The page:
Provided by: scsitools_0.8-2_i386
scsiinfo - query information from a scsi device
scsiinfo [-options...] [device]
scsiinfo queries information from an scsi target. This means generally
using the INQUIRY scsi command or reading out SCSI-II mode pages (the
number of the mode pages and corresponding sections of the SCSI-II
sections is given below). It allows also to modify some of these
settings on the scsi device (if it supports it).
Except for the -v and -l options you must specify exactly one scsi
device to work on. You may specify any linux scsi device disk, tape,
cdrom, generic scsi.
Some scsi devices (typically non removable disks) will allow to store
your modifications in some non volatile memory. Some of these settings
(for example those dealing with the layout of logical blocks and
sectors set aside as replacements for erroneous blocks) might render
the disk unusable until a low level format.
Information available from most SCSI devices (includes SCSI-I)
-i display all information from the INQUIRY scsi command.
-s displays the unit serial number using the INQUIRY scsi command.
-d display factory and grown defect lists (typically for disks
It is currently only possible to return defect information up to
4096 bytes. Longer defect lists are truncated. See the BUGS
-f arg specify the format in which to return the defect information.
The target may decide to fail reporting defect information in
unsupported formats or decide to return data in a different
format. scsiinfo supports all SCSI-II specified defect formats:
logical blocks. Use of this format is discouraged as the
assignment of logical blocks varies according to format
parameters and status of the defect list, hence is no
unique specification of defects.
physical blocks. Return defect as cylinder, head,
physical sector triples.
defect bytes from index. Return defect as cylinder,
head, byte offset from index. The SCSI-II standard is not
very clear on this to me. It is unclear to me if there is
a single bad byte, this offset away from the index hole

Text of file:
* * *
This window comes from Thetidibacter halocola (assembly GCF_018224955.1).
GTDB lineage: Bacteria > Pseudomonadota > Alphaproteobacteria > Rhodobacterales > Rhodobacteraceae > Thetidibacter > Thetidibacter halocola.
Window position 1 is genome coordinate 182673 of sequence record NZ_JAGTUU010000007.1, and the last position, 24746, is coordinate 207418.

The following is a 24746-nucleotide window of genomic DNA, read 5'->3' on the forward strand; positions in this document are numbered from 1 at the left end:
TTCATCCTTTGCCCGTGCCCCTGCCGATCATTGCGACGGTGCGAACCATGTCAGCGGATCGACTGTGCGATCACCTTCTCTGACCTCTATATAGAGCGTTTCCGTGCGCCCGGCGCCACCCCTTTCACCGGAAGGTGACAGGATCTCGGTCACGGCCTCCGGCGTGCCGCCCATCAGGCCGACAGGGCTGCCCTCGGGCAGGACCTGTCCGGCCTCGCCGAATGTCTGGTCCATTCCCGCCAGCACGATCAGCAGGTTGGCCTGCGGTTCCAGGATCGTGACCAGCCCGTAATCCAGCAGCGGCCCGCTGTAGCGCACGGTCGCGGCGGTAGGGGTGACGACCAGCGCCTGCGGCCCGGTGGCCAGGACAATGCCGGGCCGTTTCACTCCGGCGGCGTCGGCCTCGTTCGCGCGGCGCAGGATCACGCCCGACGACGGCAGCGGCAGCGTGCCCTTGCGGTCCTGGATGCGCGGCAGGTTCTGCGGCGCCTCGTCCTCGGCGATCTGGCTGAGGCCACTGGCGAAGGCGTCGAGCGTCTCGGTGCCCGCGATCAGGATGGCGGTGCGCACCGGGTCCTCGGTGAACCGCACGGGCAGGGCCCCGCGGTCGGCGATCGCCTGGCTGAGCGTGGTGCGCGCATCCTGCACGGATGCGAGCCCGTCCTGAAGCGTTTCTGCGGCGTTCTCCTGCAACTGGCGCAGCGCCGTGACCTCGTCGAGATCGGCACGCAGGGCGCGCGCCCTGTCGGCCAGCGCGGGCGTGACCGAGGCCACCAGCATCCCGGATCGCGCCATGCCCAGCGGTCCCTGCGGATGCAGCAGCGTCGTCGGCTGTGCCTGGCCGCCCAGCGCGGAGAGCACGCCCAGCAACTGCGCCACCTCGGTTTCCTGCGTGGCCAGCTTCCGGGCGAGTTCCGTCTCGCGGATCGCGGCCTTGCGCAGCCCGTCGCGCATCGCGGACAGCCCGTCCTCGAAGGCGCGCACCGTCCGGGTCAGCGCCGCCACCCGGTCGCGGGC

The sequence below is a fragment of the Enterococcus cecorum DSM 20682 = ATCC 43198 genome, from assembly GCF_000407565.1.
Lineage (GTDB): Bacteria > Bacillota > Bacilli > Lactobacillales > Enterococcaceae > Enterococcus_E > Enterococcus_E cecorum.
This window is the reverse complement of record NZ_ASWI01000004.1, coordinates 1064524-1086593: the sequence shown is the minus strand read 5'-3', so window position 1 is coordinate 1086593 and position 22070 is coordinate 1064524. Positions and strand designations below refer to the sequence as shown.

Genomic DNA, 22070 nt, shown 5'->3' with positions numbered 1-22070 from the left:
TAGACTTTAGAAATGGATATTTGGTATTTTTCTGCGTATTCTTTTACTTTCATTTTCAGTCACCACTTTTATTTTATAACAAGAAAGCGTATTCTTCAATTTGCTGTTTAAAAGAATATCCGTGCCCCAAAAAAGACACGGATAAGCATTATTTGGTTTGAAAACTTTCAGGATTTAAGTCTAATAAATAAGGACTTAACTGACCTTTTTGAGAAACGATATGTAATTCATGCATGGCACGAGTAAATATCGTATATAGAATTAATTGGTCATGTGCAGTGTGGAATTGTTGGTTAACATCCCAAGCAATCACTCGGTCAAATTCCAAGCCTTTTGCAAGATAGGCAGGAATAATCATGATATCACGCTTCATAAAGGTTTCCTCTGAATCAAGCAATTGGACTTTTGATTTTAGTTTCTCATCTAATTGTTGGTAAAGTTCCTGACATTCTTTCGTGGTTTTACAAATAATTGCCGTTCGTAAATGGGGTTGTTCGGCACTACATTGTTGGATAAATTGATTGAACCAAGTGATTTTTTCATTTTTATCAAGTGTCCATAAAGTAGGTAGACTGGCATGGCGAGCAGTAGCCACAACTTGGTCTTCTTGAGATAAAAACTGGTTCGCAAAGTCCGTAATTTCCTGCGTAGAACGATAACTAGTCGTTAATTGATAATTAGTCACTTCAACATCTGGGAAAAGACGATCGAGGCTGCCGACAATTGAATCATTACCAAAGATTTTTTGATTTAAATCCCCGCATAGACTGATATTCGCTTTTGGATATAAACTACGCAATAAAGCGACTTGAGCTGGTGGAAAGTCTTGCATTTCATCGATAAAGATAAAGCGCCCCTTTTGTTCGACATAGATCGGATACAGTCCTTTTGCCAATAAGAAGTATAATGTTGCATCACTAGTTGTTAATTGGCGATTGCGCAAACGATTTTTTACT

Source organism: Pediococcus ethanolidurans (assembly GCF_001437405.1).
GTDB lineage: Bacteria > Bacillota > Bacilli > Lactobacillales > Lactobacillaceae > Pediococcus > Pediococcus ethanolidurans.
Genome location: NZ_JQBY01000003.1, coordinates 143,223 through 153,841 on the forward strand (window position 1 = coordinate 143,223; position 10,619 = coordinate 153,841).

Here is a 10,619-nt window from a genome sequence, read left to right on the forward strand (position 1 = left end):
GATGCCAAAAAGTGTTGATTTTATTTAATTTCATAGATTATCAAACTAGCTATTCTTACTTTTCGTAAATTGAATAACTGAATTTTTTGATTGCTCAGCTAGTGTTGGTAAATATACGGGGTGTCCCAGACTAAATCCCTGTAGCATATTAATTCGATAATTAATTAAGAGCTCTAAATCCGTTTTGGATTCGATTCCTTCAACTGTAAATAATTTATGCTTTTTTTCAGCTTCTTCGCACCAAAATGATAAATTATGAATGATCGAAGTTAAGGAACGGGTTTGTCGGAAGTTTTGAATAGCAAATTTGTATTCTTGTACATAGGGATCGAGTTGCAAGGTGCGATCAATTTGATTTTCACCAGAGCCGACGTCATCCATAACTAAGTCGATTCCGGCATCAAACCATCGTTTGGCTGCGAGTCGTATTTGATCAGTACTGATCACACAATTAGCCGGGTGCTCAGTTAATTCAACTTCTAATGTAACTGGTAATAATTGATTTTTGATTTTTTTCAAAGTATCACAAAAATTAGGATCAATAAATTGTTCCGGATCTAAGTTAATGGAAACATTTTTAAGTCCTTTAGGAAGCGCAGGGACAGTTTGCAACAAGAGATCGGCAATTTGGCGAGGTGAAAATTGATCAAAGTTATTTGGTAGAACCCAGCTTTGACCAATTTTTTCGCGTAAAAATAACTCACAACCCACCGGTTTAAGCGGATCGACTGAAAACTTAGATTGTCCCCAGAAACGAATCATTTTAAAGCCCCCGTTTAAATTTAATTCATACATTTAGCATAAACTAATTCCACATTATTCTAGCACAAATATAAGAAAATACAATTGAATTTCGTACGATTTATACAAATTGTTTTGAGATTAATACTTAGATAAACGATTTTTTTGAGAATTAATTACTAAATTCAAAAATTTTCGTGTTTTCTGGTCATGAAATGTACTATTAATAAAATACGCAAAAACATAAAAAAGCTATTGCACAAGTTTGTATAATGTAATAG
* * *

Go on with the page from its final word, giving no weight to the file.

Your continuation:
on the disk (this is only figuratively, there won’t be a
hole as used to be on 5 1/4" floppy disks), or if all
bytes from the index to this position are considered to
SCSI-II mode pages
-C displays information from Control Mode Page. (Page 0Ah, section
-D displays information from Disconnect-Reconnect Page. (Page 02h,
-p displays information from Peripheral Device Page. (Page 09h,
-c displays information from Caching Page. (Page 08h, section
-f displays information from Format Device Page. (Page 03h,
-n displays information from Notch and Partition Page. (Page 0Ch,
A huge scsi disk might be divided into several notches. These
are regions of logical blocks or cylinders on the disk. Each
such notch might have different values for the other mode pages.
Typically a modern disk will have several notches and have more
sectors per track on the inner tracks/notches on the disk and
more sectors per track on the outer (longer) tracks for optimal
capacity. Also different amounts of reserved backup sectors may
be available in the notches depending on their capacity.
-e displays information from Error Recovery page. (Page 01h,
-g displays information from Rigid Disk Drive Geometry Page. (Page
04h, section 18.104.22.168)
-V displays information from Verify Error Recovery Page. (Page
07h, section 22.214.171.124)
Select mode page set
By default the current settings are queried from the devices. You can
however specify one of these:
-M displays manufacturer defaults instead of current values.
-S displays defaults saved in NVRAM instead of current values.
-m displays modifiable fields instead of current values (All bits
set in modifiable fields).
-v Show scsiinfo version.
-a All of the above (expect listing defects).
-l List scsi devices known to the system.
-L List mode pages pages supported by this scsiinfo version and
target (notched pages and active notch are also returned).
-X displays output suitable for the X-based interface. Instead of
nice explanations, just the bare values are written to stdout.
-R Replace parameters. Use with -X and specify the values to set on
the command line in the order and format as -X uses to report
them. (Expert use only, definitely use the Tcl/Tk interface
Use this in conjunction with -S to modify the NVRAM settings.
-X and -R can be used only with one of the display page options.
-m and -M cannot be used with -R.
You may use -M, -S with -L though it will make no difference. As a
special goodie when using -LXR then a /bin/sh script is written to
stdout that will restore the current settings of the target when
executed. You can use one of -M, -S with -LXR to save the corresponding
Restrictions of the SCSI_IOCTL_SEND_COMMAND ioctl(2) call make it
impossible to send or receive more than 4096 bytes of arguments. This
could be avoided by using the proper generic scsi device /dev/sg*
instead, at least where the kernel is compiled to support it. Most of
the time this is not needed though and thus I’m myself to lazy to do
it. It will basically just truncate the vendor specified primary defect
lists. Thus I’m too lazy to fix it.
scsi-config(8), scsiformat(8), tk_scsiformat(8), fdisk(8), sd(4),
American National Standard
for information systems
SMALL COMPUTER SYSTEM INTERFACE - 2
MARCH 9, 1990
Michael Weller <email@example.com>, Versions 1.5 & 1.7